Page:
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Review: Rokinon 24mm T1.5 (Sony NEX E Mount)

Chris Gampat The Phoblographer Rokinon 24mm T1.5 lens product photos lead image (1 of 1)ISO 32001-400 sec at f - 2.0

Rokinon recently announced that all of their cinema lenses would be available for NEX cameras, and then one day the entire lineup was all set and ready. While reviewing the Sony NEX 5R, we called in the Rokinon 24mm T1.5 cinema lens to test. Why specifically on the 5R? The BBC used the camera’s predecessor to film a web series and many people who purchase the 5 series of cameras usually end up using it as a video camera.

And why not? It has full 1080p out, 1080 60p and 1080 24p HD video footage. Plus it’s a Sony sensor.

Rokinon has been well known for their lens quality at a more affordable price. Very rarely does a lens of theirs go through our hands that we haven’t loved. But is this lens any different?

 

 

Pros and Cons

Pros

- Beautiful ergonomics

- Smooth focusing and Aperture ring but not too smooth

- Nice textured body

- Excellent image quality, very sharp when stopped down and still pretty darn sharp wide open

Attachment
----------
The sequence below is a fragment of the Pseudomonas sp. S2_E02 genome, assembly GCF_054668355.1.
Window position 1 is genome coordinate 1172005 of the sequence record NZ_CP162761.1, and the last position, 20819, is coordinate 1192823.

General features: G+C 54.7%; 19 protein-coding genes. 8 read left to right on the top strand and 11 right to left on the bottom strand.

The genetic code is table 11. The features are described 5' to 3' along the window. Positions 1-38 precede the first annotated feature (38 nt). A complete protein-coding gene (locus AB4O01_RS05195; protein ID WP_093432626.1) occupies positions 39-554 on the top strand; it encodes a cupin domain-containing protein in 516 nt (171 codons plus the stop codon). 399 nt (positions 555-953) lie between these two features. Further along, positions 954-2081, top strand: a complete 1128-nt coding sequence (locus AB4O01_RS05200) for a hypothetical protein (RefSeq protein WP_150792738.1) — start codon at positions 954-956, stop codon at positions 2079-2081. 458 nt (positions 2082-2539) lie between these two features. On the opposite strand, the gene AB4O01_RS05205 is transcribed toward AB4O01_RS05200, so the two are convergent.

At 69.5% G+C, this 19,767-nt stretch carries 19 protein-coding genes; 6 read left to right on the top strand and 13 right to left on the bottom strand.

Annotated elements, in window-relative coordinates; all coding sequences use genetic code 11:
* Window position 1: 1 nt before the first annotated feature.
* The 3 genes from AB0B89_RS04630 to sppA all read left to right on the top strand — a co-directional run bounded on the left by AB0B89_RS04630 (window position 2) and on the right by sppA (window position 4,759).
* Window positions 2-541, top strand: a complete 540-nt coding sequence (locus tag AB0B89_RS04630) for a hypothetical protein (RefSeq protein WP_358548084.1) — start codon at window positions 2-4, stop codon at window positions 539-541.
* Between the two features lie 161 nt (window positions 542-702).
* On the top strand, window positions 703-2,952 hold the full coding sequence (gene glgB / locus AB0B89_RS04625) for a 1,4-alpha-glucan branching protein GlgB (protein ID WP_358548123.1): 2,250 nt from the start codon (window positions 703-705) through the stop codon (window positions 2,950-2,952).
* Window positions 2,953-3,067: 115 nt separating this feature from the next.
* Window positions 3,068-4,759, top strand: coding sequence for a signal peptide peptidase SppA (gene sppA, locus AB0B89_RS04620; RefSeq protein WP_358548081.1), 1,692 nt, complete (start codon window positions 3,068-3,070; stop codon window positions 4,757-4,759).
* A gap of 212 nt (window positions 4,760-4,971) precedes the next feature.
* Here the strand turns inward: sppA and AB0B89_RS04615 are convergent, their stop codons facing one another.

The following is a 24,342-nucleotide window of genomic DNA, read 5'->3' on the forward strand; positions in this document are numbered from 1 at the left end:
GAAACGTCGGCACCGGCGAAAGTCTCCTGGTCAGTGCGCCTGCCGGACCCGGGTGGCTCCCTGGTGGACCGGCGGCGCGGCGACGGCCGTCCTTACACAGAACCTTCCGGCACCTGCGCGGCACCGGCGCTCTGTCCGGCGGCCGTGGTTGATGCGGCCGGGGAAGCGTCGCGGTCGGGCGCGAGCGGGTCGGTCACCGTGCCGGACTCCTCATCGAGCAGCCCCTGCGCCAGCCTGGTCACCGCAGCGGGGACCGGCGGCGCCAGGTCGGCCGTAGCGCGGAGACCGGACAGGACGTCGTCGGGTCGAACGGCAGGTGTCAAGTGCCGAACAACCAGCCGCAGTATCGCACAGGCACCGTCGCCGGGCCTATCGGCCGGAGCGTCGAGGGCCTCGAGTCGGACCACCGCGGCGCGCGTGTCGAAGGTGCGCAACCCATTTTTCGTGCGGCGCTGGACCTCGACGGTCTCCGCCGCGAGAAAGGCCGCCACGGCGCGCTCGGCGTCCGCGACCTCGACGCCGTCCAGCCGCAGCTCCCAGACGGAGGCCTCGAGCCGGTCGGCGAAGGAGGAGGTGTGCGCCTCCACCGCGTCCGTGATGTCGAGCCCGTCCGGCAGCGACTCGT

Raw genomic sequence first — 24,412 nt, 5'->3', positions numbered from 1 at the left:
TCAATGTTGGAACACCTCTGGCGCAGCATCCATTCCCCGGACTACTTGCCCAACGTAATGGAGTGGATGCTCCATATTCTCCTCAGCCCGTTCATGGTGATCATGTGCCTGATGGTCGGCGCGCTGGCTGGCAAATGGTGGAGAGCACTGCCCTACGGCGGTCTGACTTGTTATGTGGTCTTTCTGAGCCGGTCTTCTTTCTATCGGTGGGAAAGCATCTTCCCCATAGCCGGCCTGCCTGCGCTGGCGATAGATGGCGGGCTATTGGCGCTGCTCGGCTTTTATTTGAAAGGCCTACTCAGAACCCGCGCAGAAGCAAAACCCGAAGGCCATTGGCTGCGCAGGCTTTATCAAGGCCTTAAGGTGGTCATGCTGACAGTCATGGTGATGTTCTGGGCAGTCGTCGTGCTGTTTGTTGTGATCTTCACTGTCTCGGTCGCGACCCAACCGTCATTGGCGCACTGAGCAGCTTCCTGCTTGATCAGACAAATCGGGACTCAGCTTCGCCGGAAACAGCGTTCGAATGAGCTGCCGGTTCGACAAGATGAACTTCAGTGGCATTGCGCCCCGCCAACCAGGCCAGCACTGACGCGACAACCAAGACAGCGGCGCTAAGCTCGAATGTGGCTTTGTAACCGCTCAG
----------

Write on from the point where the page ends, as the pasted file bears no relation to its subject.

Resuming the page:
- Contrasty look to the images

Cons

- Quite a large lens when NEX cameras are so small. It would surely do better on a camcorder.

Gear Used

For this review, we used the Sony NEX 5R, IndiPro HD EVF, Rode VideoMic, Light Craft Workshop Fader ND Mk II, and Rokinon 24mm T1.5 lens.

Tech Specs

Specs borrowed from the Adorama listing of the product.

Focal Length 24mm
Mount Sony E
Aperture Maximum: T1.5
Minimum: T22
Iris Blades 8
Angle of View Full Frame: 84.0deg.
APS-C: approx. 61.1deg.
Minimum Focus Distance 9.84″ / 25cm
Lens Construction 13 element in 12 groups (4 elements low-dispersion glass, 2 Aspheric elements)
Filter Diameter 77mm
Dimensions 3.82×3.27″ / 9.7×8.3cm
Weight 1.5lbs / 0.68kg

Ergonomics

Chris Gampat The Phoblographer Rokinon 24mm T1.5 lens product photos (1 of 3)ISO 32001-110 sec at f - 4.0

First off, take note that this lens is extremely big–it’s typically too big for an NEX style camera but not for a camcorder. The exterior has a nice texturing to it all over the body. Most of the lens is dominated by a manual focusing ring with gear teeth for a follow focus system. Secondary to this is the aperture ring with gear teeth as well.

Chris Gampat The Phoblographer Rokinon 24mm T1.5 lens product photos (2 of 3)ISO 32001-40 sec at f - 4.0

To figure out distances, the user needs to look to the side of the lens in order to know if they’re at T1.5, T5.6 or anything else. Like other cinema lenses, there is also a very long focus throw.

Chris Gampat The Phoblographer Rokinon 24mm T1.5 lens product photos (3 of 3)ISO 32001-125 sec at f - 2.0

The lens sports a 77mm filter thread for Fader NDs and also has eight aperture blades. This ensures the smooth bokeh that you can see in the image quality. The front element isn’t too large either, but man is that lens hood big.

Build Quality